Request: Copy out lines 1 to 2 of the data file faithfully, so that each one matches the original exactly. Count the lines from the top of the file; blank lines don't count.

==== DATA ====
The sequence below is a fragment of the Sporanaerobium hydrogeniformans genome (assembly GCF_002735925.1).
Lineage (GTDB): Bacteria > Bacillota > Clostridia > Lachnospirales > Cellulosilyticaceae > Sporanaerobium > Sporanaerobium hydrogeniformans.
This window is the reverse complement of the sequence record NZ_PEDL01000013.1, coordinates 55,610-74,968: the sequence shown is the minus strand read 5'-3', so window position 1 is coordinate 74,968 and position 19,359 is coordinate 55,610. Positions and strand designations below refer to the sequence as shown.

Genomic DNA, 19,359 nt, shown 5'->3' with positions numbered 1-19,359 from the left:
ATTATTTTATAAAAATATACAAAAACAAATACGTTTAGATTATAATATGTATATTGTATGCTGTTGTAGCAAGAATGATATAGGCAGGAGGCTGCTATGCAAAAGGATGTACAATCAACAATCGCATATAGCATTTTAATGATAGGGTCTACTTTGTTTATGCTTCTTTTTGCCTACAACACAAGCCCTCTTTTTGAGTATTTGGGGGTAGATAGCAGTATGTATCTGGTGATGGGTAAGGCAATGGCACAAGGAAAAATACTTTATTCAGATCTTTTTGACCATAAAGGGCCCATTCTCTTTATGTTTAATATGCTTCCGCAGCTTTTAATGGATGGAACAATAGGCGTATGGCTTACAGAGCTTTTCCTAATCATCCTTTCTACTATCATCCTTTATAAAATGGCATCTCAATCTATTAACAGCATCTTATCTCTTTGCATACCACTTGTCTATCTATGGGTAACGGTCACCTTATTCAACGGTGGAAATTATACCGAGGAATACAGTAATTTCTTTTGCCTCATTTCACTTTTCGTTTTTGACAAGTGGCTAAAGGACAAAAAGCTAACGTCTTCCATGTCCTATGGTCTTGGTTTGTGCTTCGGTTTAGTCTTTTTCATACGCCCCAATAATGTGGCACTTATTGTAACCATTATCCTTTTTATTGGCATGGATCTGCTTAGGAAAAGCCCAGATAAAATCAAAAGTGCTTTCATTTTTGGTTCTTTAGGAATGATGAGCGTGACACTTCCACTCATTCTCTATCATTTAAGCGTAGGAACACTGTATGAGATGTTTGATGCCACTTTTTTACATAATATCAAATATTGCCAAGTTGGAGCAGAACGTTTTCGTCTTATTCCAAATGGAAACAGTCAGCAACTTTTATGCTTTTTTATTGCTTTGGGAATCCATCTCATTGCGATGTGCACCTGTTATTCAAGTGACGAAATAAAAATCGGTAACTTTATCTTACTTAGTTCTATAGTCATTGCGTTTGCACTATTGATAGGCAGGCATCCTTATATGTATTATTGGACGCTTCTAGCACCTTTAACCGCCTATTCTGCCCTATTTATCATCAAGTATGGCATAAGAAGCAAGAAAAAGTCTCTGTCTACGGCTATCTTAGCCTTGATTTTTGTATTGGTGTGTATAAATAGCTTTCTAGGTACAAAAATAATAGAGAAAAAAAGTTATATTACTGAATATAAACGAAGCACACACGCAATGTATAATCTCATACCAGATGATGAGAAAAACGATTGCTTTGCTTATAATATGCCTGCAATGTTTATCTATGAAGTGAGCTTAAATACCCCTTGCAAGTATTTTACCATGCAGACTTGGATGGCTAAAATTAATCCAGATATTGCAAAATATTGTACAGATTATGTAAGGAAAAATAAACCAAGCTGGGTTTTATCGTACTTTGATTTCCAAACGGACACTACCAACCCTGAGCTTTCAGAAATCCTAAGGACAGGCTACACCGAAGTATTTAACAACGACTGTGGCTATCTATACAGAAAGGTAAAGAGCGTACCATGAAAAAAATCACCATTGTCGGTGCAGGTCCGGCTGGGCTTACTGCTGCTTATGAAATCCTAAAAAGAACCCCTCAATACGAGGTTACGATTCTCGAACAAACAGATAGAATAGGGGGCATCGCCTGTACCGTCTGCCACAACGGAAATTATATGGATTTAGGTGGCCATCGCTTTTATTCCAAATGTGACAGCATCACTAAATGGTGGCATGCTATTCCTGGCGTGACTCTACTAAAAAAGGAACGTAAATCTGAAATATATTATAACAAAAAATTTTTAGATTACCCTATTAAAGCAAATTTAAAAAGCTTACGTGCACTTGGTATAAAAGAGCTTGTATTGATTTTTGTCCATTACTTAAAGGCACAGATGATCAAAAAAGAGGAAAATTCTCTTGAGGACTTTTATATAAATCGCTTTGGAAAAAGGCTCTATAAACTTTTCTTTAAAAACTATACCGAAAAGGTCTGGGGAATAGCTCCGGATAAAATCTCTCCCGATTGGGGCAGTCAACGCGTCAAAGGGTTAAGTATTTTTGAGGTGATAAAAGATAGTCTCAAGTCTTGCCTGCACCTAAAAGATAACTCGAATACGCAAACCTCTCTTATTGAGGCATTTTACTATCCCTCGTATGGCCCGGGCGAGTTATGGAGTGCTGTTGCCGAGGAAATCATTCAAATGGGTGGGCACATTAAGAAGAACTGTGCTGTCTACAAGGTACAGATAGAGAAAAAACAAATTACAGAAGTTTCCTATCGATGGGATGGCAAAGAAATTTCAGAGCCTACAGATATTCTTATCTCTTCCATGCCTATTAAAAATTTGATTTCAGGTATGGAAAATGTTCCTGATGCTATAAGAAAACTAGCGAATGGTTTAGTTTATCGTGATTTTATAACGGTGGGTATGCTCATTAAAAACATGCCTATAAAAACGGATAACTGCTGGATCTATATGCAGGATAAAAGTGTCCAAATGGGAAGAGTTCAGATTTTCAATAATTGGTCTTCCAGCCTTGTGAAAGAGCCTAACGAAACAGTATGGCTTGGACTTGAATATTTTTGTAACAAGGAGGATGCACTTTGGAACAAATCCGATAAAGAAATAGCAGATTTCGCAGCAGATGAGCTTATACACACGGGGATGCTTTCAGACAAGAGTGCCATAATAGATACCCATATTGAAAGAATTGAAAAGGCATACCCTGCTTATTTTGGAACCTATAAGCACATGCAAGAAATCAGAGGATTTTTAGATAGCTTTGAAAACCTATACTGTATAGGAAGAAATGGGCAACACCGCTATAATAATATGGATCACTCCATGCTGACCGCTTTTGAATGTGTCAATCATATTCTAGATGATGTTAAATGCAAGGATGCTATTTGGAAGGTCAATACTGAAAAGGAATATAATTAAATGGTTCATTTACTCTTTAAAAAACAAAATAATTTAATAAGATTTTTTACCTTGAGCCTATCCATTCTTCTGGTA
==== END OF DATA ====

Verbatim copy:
The sequence below is a fragment of the Sporanaerobium hydrogeniformans genome (assembly GCF_002735925.1).
Lineage (GTDB): Bacteria > Bacillota > Clostridia > Lachnospirales > Cellulosilyticaceae > Sporanaerobium > Sporanaerobium hydrogeniformans.